University of Southern California
University of Southern California
USC Chan Division of Occupational Science and Occupational Therapy
USC Chan Division of Occupational Science and Occupational Therapy
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Student Blog | Kevin

Kevin

Advice for Incoming Master’s Students
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Congratulations, you are officially a Trojan or Double Trojan! You have just made one of the best decisions of your life to pursue a master’s degree in occupational therapy from the USC Chan Division! I have no regrets making that same decision two years ago and I cannot wait to continue with USC in the OTD program. This is my last blog as a student ambassador, and I wanted to end this time by passing on some of the lessons I learned during my time in the master’s program. Here are my top three pieces of advice:

Make Time for Fun, Friends, and Family
While the master’s program is not simple walk in the park, it should not feel like a walk through the haunted woods. You are a dedicated student and you deserve to take a breath and relax from time-to-time. Make it a priority to have at least one small, fun or social activity to look forward to each day. Once I start incorporating leisure and family time into my daily schedule, I found myself with little stress and my attention to coursework improved.

Reach Out to USC Faculty, Staff, and Students
The Trojan Family is not just a saying! The faculty, staff, and students at USC will be there for you whenever you need them, all you need to do is reach out. Even if it is not related to the program, there is always someone willing to provide you help or guidance for anything you may need. Specifically, the faculty and staff in the Chan Division have been incredibly supportive and approachable throughout my master’s program. Even now during this time at home, USC faculty members are willing to meet with students individually to discuss their goals and wellbeing. Just as I recommend reaching out to your friends and family, do not forget to make time for your Trojan Family!

Say Yes and Take Advantage of Opportunities in the Master’s Program
The Chan Division will introduce you to many new and exciting opportunities in the field of occupational therapy and beyond. From guest lectures, to innovation bootcamps, to volunteer events, find what interest you and utilize the opportunities the Chan Division has to offer. Additionally, when an opportunity comes along that you were not expecting, adventure out and say “yes”! You may discover a new practice field, a new interest, or a new friend.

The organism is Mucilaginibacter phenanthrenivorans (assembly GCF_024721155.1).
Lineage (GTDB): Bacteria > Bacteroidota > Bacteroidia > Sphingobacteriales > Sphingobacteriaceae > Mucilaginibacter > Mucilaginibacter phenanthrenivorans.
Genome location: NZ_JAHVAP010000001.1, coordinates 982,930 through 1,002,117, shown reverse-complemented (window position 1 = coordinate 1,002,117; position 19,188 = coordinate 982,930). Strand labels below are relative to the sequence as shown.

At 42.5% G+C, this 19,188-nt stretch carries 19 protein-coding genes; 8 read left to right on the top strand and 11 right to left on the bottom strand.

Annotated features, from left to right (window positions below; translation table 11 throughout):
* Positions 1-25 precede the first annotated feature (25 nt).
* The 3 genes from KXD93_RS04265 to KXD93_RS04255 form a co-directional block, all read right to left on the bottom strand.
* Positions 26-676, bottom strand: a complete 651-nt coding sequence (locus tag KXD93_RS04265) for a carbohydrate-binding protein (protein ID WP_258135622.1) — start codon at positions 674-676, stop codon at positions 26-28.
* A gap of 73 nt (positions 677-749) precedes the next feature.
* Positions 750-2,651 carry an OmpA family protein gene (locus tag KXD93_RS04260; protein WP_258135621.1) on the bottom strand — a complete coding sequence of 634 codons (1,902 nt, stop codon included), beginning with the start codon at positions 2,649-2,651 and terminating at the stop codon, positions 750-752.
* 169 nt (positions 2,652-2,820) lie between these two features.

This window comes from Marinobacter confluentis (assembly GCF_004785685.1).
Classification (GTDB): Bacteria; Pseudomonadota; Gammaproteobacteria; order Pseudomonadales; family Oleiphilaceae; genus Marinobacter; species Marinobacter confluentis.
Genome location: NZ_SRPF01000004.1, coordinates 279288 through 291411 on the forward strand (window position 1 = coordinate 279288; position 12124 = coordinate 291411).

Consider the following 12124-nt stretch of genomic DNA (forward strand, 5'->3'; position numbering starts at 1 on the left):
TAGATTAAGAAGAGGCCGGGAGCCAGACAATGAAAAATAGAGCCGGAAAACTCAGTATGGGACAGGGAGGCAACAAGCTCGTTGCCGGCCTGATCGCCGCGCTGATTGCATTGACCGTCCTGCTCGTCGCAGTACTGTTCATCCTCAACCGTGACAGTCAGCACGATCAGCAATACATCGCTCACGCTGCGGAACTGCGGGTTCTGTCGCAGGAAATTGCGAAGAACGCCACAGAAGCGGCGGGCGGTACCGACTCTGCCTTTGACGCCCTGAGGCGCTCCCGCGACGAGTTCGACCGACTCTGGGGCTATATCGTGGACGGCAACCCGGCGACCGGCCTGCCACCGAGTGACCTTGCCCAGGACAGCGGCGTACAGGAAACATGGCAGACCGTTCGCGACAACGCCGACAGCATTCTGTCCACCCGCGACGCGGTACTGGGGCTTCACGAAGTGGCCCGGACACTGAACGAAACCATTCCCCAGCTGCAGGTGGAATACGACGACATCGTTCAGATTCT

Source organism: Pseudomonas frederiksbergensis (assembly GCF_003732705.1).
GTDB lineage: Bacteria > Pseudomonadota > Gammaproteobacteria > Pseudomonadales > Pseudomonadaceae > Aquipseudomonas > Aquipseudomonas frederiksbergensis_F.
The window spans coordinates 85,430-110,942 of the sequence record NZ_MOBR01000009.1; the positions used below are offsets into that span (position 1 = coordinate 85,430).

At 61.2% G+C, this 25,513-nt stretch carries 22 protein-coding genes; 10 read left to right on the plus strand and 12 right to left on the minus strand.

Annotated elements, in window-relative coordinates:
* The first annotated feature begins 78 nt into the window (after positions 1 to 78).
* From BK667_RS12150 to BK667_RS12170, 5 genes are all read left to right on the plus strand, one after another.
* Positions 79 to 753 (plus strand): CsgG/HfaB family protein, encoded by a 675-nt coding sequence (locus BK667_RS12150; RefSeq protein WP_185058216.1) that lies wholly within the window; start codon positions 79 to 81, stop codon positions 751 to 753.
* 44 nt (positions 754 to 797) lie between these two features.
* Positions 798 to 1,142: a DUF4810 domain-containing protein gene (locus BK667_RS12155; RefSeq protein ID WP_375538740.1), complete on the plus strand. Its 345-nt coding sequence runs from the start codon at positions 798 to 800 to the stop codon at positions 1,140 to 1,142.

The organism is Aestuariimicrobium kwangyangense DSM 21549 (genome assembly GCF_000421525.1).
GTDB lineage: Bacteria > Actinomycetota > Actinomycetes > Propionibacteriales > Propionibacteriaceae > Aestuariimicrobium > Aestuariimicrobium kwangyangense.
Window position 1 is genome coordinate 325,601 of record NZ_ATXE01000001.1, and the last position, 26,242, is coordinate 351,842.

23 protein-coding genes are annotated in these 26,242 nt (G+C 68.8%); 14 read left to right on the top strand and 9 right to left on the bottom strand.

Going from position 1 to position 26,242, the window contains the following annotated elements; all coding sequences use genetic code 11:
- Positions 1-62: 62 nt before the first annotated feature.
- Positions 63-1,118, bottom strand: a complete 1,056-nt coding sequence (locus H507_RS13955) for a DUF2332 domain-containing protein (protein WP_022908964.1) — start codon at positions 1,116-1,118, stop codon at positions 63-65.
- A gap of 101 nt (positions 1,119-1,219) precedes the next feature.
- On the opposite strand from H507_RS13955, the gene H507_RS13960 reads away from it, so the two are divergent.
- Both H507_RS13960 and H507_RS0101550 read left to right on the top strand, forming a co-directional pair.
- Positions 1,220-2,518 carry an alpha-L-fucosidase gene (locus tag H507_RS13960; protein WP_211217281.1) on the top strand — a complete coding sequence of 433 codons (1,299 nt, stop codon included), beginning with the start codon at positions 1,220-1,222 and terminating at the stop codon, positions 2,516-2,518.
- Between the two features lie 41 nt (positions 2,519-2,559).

These are my top three pieces of advice coming into this program. While studying is also important, I feel it was these three things that made my experience in the master’s program as amazing as it was. After building my foundation of support and taking new opportunities, I found that the studying came easy and my coursework had more meaning. Congratulations again on embarking on what will likely be one of the most transformative and positive experiences of your life! Fight on!

Kevin

3D-Printed Masks for Healthcare Professionals
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As news of personal protective equipment (PPE) shortages continue to spread in coronavirus hotspot areas, grassroots movements of makers have sprung up all over the country. Teams of people are collaborating virtually to help mitigate the shortage in PPE for healthcare professionals/frontline workers. Additionally, as recent recommendations have been put in place for citizens to wear some type of face covering when out in the community, people are getting creative with new ways to create face coverings. For instance, within the Chan Division community the USC Occupational Therapy and Science Council (OTSC) arranged a crafting night for Chan students and faculty to virtually socialize and create face covering from everyday materials that people can find in their homes! Additionally, efforts have been made by the larger USC community to combat the supply shortage.

Within the USC community and Los Angeles Area, a group of currently over 130 members have assembled virtually to create PPE. Last week, I joined this effort after speaking to USC Chan faculty member Sook-Lei Liew PhD, OTR/L, who is currently 3D-printing masks and face shields. The community is made up of sewers, makers, prop artists, and many other creative and talented people who have the common goal to support the people who are risking their own health to save the lives of others. If you would like to know more about this effort to create PPE, you can read more about one of the communities’ founders and organizers, Darryl Hwang, PhD in HSC News. As a member of this community, I am using my home 3D-printers to print masks and eventually face shields. These masks and face shields will be used in the event that PPE shortages occur in the local healthcare facilities. While my involvement is small, with the help of many people, we can help make a difference in our community.